Superior survival with paediatric-style chemotherapy for AYA’s with Ph-negative ALL in first complete remission

August 2021 Clinical trials Tobias Rawson
chromosomes 3d illustration

For adolescents and young adults with Philadelphia-negative acute lymphoblastic leukaemia in first complete remission, the optimal post-remission therapy remains unknown. However, an analysis from CALGB 10403 and the CIBMTR now demonstrates that post-remission therapy with paediatric-style chemotherapy is superior to myeloablative allogeneic haematopoietic stem cell transplantation for overall survival, disease-free survival and non-relapse mortality.


“The analysis of the CALGB 10403 and CIBMTR shows that AYA (16-39 years) ALL Ph-negative patients in CR1 treated with post remission paediatric-style chemotherapy have a better overall survival, disease-free survival and a lower non-relapse mortality compared to myeloablative allogeneic stem cell transplantation. The authors claim that allogeneic SCT is warranted for patients refractory or relapsing after paediatric style chemotherapy and for high risk MRD-positive patients in CR1. A randomised controlled trial with matched patient populations could hopefully end the debate definitely on the best treatment for AYA ALL patients in CR1.”

The optimal post-remission therapy for adolescents and young adults (AYAs) with Philadelphia (Ph)-negative ALL in first complete remission (CR1) is not yet established. Therefore, Wieduwilt et al. conducted a study that compares survival outcomes in AYA Ph-negative ALL patients in CR1 receiving post-remission therapy with paediatric-inspired chemotherapy on CALGB 10403 to a cohort undergoing myeloablative (MA) allogeneic HCT. The study enrolled 263 AYA (ages 16-39) Ph-negative ALL patients from the phase II CALGB 10403 study who had received post-remission chemotherapy, and 217 patients receiving post-remission MA allogeneic HCT, reported to the CIBMTR.

Superior OS with paediatric-style chemotherapy

The chemotherapy and MA HCT cohorts had a median age of 24 years and 27 years, and median follow-up times of 65 months and 98 months, respectively. Some significant differences in baseline characteristics existed between the two cohorts, including race (Caucasian: 75% vs. 89%), Karnofsky performance score ≥80 (91% vs. 88%), white blood cell count at diagnosis, cytogenetics, extramedullary disease at diagnosis (48% vs. 19%) and weeks from diagnosis to CR1 (median 4.4 vs. 7.6 weeks).

In univariate analysis, at 100 days after the initiation of post-remission therapy, no differences in overall survival (OS), relapse, or non-relapse mortality (NRM- were observed between MA HCT and chemotherapy. At 3 and 5 years, OS was superior with chemotherapy compared to MA HCT (3-year OS: 77% vs. 53%, P< 0.001; 5-year OS: 66% vs. 47%, P< 0.001). Similarly, both 3- and 5-year DFS was significantly improved with chemotherapy, compared to MA HCT (3-year DFS: 68% vs. 50%, P< 0.001; 5-year DFS: 58% vs. 44%, P= 0.004). NRM was also lower with chemotherapy at both 3 and 5 years (3-year NRM: 6% vs. 24%, P< 0.001; 5-year NRM: 8% vs. 29%, P< 0.001). However, cumulative relapse at 5 years was significantly higher in patients treated with chemotherapy, compared to those who received HCT (34% vs. 23%, P= 0.011).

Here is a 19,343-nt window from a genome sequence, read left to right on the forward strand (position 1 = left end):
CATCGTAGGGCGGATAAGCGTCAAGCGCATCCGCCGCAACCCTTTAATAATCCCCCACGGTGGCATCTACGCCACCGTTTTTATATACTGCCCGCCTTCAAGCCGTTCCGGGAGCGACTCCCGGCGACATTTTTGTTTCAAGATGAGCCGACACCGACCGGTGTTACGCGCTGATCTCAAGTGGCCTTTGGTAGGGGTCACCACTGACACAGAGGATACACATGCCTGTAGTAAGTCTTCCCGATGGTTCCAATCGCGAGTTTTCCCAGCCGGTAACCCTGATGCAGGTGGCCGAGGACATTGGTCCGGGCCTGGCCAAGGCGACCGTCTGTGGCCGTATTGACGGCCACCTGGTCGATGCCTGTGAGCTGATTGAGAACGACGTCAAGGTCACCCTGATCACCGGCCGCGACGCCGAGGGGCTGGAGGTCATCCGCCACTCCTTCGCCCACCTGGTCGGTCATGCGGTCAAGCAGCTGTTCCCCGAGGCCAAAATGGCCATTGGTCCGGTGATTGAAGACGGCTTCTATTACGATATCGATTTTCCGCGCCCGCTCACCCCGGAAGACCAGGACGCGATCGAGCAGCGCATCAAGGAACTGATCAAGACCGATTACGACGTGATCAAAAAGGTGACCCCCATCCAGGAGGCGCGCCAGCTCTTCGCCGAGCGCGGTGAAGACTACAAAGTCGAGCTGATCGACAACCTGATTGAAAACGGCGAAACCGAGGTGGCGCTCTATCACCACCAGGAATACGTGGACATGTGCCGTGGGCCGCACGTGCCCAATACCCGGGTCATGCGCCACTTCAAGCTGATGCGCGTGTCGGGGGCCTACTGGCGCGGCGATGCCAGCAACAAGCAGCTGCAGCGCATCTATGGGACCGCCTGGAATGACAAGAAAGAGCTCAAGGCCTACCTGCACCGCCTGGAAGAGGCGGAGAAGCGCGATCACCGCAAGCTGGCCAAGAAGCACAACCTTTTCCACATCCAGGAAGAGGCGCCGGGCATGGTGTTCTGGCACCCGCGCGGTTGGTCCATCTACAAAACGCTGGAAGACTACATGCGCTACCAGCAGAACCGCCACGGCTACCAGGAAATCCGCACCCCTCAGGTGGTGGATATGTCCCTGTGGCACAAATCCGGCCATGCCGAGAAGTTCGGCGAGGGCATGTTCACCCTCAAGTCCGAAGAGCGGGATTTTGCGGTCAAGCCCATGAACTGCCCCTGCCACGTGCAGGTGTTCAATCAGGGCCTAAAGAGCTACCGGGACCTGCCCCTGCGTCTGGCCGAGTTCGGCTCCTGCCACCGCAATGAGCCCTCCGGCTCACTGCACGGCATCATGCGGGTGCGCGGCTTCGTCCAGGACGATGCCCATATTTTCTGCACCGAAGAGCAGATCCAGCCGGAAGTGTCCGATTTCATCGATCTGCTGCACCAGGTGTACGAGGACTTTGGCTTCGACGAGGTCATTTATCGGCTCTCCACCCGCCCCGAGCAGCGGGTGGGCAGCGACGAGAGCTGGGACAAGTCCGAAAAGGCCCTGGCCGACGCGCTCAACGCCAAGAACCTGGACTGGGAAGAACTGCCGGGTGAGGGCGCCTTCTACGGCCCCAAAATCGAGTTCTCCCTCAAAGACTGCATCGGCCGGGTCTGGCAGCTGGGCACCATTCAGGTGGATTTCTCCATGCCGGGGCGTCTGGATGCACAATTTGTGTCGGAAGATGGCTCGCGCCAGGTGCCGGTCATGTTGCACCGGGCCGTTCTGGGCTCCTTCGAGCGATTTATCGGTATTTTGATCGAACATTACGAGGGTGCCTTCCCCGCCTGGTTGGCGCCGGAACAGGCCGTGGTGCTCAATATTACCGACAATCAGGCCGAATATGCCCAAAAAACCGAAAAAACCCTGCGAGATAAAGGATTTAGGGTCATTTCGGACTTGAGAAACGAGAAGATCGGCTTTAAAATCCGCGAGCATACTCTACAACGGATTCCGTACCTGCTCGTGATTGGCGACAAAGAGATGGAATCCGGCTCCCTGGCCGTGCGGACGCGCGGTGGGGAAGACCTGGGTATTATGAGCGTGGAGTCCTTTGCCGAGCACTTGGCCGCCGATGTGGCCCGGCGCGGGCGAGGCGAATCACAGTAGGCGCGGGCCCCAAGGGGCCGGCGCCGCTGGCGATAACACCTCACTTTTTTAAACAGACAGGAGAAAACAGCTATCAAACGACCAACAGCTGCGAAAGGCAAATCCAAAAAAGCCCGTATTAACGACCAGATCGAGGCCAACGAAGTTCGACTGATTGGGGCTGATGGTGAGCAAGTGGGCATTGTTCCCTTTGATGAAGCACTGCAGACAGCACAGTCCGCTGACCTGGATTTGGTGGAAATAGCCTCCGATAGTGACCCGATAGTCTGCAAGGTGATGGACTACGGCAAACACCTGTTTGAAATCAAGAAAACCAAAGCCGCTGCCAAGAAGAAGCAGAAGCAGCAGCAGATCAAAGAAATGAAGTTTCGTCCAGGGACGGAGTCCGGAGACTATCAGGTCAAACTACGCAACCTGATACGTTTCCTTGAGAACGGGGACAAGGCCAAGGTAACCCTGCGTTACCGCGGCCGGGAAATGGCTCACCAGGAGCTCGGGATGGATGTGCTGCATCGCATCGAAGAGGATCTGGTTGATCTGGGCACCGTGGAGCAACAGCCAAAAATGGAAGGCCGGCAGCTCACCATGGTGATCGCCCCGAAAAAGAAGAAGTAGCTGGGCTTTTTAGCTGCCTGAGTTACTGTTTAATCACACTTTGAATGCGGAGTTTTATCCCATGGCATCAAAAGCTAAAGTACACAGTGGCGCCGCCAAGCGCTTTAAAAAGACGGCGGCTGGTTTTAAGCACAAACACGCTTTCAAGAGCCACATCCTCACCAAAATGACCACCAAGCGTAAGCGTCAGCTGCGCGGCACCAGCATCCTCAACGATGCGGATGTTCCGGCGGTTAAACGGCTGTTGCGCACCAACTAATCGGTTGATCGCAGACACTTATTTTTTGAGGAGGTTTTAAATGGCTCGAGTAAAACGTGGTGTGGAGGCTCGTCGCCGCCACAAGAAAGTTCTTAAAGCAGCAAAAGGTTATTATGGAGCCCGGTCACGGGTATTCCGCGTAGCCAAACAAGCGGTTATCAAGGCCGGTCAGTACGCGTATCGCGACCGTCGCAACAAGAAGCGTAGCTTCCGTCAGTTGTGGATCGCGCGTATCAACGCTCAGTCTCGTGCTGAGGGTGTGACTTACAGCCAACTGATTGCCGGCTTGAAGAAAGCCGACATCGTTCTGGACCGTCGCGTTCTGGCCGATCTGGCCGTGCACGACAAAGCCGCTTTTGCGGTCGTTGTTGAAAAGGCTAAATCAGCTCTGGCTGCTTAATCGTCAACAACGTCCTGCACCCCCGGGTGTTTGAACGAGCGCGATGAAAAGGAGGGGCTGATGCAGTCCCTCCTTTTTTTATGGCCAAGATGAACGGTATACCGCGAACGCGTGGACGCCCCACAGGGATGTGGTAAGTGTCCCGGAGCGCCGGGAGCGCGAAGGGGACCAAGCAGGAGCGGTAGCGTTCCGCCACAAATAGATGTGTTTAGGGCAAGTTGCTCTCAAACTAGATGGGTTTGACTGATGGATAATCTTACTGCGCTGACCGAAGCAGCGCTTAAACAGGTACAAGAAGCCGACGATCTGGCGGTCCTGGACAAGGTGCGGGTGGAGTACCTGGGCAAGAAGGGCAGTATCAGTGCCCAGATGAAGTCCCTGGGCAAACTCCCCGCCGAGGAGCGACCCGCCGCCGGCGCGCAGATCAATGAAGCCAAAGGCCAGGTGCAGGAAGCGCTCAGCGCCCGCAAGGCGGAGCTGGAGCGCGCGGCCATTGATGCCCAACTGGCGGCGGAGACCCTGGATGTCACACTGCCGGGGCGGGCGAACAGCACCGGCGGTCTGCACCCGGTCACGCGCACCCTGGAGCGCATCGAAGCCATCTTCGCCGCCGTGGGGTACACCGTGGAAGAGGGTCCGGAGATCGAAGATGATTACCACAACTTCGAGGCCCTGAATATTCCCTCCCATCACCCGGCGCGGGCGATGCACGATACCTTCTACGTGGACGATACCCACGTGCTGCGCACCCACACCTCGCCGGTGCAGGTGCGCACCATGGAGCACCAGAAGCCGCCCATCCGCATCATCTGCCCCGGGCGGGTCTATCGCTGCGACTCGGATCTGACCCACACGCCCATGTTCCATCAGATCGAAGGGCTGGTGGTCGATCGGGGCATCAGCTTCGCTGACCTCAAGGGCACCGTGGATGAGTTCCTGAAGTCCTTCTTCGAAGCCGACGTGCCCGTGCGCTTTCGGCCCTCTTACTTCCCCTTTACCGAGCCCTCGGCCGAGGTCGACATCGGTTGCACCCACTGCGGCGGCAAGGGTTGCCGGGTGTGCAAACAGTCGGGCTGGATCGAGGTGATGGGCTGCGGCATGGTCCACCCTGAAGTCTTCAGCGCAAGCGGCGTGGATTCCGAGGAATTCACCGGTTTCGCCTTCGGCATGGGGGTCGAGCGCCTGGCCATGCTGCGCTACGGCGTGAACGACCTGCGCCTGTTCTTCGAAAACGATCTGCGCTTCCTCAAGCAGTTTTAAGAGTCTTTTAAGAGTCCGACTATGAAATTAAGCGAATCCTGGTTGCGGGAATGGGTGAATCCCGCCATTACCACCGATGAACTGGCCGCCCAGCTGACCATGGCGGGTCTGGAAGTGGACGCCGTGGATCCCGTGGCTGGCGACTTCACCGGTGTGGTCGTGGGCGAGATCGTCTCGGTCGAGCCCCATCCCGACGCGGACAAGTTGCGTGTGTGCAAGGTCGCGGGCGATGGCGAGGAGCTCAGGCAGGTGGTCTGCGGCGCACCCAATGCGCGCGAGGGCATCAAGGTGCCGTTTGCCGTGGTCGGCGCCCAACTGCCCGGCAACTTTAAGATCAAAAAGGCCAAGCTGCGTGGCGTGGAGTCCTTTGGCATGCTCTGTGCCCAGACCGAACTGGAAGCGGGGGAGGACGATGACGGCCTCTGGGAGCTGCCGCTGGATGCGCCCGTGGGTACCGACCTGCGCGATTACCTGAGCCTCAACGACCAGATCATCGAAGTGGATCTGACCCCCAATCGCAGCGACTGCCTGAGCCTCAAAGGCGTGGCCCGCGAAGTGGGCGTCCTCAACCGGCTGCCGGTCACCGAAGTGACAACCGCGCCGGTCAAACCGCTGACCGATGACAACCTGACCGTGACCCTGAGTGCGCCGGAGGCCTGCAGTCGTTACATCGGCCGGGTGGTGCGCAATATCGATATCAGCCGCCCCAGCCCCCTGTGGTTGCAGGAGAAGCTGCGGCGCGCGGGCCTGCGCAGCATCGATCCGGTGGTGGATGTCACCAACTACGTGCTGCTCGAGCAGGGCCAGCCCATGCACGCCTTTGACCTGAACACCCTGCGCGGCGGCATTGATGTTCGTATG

Multivariate analysis of the entire study population (N= 480) revealed that OS was worse with allogeneic HCT (HR[95%CI]: 2.00[1.5-2.66], P< 0.001) and obesity (BMI ≥30kg/m2: HR[95%CI]: 2.17[1.63-2.89], P< 0.001). Obesity was also associated with inferior DFS (HR[95%CI]: 1.97[1.51-2.57], P< 0.001), a greater risk of relapse (HR[95%CI]: 1.84[1.31-2.59], P< 0.001) and greater rates of NRM (HR[95%CI]: 2.10[1.37-3.23], P< 0.001). Treatment with allogeneic HCT in the post-remission setting resulted in inferior DFS compared to chemotherapy (HR[95%CI]: 1.62[1.25-2.12], P< 0.001) and a higher risk of NRM (HR[95%CI]: 5.41[3.23-0.96], P< 0.001). Interestingly, in the first 15 months after CR1, relapse was more likely in patients treated with HCT (HR[95%CI]: 1.78[1.10-2.88], P= 0.02) while beyond 15 months post-CR1, relapse was more likely in patients who received chemotherapy (HR[95%CI]: 0.34[0.19-0.62], P< 0.001). Multivariate analysis of HLA-identical siblings and well-matched unrelated donors bore comparable results to the complete transplant cohort. Additionally, multivariate analysis of cytogenetic risk (standard vs. poor) and HCT time period (2002-2006 vs. 2007-2021) revealed similar results to the full study population.


For AYA Ph-negative ALL patients in CR1, post-remission therapy with paediatric-style chemotherapy offers superior survival outcomes, compared to MA allogeneic HCT. Allogeneic HCT may still be useful to patients refractory to or relapsing after paediatric-style chemotherapy and may be warranted for high-risk MRD-positive patients in CR1. Finally, obesity in AYA Ph-negative ALL patients is a potentially modifiable risk factor that warrants further investigation.


Wieduwilt M, Stock W, Advani A, et al. Superior survival with pediatric-style chemotherapy compared to myeloablative allogeneic hematopoietic cell transplantation in older adolescents and young adults with Ph-negative acute lymphoblastic leukemia in first complete remission: analysis from CALGB 10403 and the CIBMTR. Leukemia. 2021;35:2076-2085.